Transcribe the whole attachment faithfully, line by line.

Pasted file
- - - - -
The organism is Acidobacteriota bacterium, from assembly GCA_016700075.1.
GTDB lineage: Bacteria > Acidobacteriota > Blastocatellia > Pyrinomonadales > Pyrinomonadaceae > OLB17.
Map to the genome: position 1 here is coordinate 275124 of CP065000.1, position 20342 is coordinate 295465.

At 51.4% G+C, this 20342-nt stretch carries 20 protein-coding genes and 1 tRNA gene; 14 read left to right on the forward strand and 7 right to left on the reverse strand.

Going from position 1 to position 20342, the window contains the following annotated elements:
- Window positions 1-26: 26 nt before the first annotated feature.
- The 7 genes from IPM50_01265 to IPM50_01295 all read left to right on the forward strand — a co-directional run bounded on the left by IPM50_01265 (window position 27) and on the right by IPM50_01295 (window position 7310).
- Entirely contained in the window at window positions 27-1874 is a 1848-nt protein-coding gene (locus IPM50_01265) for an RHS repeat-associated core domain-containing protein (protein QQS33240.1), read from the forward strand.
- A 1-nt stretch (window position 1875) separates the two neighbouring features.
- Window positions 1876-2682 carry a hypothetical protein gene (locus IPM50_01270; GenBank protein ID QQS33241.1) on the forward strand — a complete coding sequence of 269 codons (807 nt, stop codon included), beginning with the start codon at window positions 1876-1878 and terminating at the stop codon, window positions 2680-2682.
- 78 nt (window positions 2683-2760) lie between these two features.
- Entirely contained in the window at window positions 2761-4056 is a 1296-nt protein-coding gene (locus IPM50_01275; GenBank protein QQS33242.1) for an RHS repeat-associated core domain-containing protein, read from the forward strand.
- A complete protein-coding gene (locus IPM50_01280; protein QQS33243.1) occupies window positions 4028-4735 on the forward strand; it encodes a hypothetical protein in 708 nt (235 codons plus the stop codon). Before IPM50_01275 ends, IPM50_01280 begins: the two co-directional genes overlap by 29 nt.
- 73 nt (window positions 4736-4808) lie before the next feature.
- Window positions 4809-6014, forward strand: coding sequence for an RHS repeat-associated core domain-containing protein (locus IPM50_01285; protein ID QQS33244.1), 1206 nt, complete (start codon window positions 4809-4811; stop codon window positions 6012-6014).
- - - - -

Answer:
The organism is Acidobacteriota bacterium, from assembly GCA_016700075.1.
GTDB lineage: Bacteria > Acidobacteriota > Blastocatellia > Pyrinomonadales > Pyrinomonadaceae > OLB17.
Map to the genome: position 1 here is coordinate 275124 of CP065000.1, position 20342 is coordinate 295465.

At 51.4% G+C, this 20342-nt stretch carries 20 protein-coding genes and 1 tRNA gene; 14 read left to right on the forward strand and 7 right to left on the reverse strand.

Going from position 1 to position 20342, the window contains the following annotated elements:
- Window positions 1-26: 26 nt before the first annotated feature.
- The 7 genes from IPM50_01265 to IPM50_01295 all read left to right on the forward strand — a co-directional run bounded on the left by IPM50_01265 (window position 27) and on the right by IPM50_01295 (window position 7310).
- Entirely contained in the window at window positions 27-1874 is a 1848-nt protein-coding gene (locus IPM50_01265) for an RHS repeat-associated core domain-containing protein (protein QQS33240.1), read from the forward strand.
- A 1-nt stretch (window position 1875) separates the two neighbouring features.
- Window positions 1876-2682 carry a hypothetical protein gene (locus IPM50_01270; GenBank protein ID QQS33241.1) on the forward strand — a complete coding sequence of 269 codons (807 nt, stop codon included), beginning with the start codon at window positions 1876-1878 and terminating at the stop codon, window positions 2680-2682.
- 78 nt (window positions 2683-2760) lie between these two features.
- Entirely contained in the window at window positions 2761-4056 is a 1296-nt protein-coding gene (locus IPM50_01275; GenBank protein QQS33242.1) for an RHS repeat-associated core domain-containing protein, read from the forward strand.
- A complete protein-coding gene (locus IPM50_01280; protein QQS33243.1) occupies window positions 4028-4735 on the forward strand; it encodes a hypothetical protein in 708 nt (235 codons plus the stop codon). Before IPM50_01275 ends, IPM50_01280 begins: the two co-directional genes overlap by 29 nt.
- 73 nt (window positions 4736-4808) lie before the next feature.
- Window positions 4809-6014, forward strand: coding sequence for an RHS repeat-associated core domain-containing protein (locus IPM50_01285; protein ID QQS33244.1), 1206 nt, complete (start codon window positions 4809-4811; stop codon window positions 6012-6014).